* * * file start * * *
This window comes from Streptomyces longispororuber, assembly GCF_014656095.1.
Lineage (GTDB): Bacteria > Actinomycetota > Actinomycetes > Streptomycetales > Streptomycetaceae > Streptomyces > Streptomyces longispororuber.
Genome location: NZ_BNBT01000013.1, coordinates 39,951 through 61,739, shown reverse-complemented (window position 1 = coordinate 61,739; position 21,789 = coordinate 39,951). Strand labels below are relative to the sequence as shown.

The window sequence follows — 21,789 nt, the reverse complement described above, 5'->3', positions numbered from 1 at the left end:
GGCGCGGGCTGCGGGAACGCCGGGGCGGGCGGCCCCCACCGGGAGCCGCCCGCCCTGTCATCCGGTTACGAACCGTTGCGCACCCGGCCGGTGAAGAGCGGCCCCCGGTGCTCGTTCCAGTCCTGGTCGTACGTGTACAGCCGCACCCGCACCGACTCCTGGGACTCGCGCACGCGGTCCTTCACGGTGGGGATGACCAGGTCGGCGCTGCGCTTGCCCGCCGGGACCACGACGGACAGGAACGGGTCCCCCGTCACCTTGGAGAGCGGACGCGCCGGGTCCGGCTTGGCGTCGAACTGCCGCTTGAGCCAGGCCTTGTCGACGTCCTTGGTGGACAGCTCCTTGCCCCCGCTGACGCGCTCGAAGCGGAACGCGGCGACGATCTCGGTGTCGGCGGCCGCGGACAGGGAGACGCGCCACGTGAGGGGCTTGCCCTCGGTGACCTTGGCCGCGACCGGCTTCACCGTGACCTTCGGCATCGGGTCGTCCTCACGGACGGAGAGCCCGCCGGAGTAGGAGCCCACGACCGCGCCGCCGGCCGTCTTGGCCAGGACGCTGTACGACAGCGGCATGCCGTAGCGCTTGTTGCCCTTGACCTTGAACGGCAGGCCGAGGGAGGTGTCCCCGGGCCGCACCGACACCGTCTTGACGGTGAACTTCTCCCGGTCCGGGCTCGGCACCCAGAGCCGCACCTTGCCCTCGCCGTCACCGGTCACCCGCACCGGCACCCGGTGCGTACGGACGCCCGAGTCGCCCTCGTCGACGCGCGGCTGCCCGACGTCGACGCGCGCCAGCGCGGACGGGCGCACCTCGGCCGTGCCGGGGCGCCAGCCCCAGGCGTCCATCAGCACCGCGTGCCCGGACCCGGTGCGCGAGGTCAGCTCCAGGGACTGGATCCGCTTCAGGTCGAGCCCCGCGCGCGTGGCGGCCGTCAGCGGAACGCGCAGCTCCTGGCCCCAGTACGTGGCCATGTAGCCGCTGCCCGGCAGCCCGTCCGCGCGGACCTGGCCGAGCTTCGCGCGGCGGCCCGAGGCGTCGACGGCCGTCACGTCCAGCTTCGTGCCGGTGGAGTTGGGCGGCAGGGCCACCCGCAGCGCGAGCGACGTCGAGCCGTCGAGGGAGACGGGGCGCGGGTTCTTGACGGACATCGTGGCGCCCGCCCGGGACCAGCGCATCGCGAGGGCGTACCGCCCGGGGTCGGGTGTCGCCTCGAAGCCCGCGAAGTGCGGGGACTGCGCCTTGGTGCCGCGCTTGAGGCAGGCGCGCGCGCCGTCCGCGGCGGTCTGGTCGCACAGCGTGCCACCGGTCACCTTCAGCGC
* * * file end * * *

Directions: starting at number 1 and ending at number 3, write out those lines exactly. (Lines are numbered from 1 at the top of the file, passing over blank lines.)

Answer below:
This window comes from Streptomyces longispororuber, assembly GCF_014656095.1.
Lineage (GTDB): Bacteria > Actinomycetota > Actinomycetes > Streptomycetales > Streptomycetaceae > Streptomyces > Streptomyces longispororuber.
Genome location: NZ_BNBT01000013.1, coordinates 39,951 through 61,739, shown reverse-complemented (window position 1 = coordinate 61,739; position 21,789 = coordinate 39,951). Strand labels below are relative to the sequence as shown.